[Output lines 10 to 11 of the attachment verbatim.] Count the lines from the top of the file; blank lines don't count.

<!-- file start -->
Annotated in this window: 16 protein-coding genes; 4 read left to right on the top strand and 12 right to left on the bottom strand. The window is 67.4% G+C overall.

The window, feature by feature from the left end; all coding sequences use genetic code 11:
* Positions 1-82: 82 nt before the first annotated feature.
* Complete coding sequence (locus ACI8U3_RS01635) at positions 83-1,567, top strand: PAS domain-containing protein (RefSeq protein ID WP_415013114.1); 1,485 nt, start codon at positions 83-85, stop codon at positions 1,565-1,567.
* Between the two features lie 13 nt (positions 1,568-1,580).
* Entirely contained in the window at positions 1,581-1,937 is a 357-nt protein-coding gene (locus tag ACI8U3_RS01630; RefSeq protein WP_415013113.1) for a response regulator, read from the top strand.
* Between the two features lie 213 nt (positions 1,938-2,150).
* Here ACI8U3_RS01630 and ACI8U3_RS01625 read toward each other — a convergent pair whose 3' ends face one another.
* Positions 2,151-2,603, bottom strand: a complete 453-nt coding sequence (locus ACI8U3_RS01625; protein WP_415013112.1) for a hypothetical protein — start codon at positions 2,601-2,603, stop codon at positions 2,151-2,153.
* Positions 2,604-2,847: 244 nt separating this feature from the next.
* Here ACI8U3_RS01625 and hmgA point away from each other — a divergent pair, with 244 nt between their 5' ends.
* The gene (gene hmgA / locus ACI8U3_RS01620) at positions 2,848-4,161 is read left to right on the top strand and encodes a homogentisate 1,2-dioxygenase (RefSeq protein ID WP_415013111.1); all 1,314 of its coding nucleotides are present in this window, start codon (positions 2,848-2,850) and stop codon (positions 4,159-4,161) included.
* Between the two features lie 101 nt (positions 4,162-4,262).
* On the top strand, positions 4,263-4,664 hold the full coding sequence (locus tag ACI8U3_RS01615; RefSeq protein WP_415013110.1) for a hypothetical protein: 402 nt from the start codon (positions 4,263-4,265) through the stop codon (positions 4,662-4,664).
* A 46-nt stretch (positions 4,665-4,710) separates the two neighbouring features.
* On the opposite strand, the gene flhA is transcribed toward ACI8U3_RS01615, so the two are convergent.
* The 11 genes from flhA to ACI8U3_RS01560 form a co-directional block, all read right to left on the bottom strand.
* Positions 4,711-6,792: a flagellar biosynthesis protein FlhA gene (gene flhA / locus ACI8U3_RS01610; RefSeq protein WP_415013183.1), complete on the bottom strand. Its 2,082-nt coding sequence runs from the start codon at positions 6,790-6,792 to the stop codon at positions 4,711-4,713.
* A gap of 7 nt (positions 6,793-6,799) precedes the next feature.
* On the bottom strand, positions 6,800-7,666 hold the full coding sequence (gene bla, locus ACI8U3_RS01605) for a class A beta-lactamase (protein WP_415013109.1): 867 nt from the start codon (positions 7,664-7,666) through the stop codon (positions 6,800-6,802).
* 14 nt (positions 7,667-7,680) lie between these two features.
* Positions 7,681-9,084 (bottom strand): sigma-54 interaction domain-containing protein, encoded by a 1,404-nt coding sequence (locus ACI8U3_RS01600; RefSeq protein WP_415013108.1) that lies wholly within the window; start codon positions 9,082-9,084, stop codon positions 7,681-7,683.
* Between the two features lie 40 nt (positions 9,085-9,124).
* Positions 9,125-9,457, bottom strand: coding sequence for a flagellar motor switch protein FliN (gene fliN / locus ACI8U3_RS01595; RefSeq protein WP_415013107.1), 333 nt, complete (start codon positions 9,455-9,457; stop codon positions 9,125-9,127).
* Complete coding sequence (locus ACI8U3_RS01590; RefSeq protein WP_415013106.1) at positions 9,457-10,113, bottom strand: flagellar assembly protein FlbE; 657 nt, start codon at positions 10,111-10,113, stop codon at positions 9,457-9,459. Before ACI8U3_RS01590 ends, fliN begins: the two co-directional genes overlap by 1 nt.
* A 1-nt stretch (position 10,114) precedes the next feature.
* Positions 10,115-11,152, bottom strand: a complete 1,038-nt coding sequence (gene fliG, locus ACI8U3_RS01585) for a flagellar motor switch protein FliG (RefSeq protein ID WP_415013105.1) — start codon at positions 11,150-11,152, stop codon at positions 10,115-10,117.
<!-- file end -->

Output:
* Positions 2,604-2,847: 244 nt separating this feature from the next.
* Here ACI8U3_RS01625 and hmgA point away from each other — a divergent pair, with 244 nt between their 5' ends.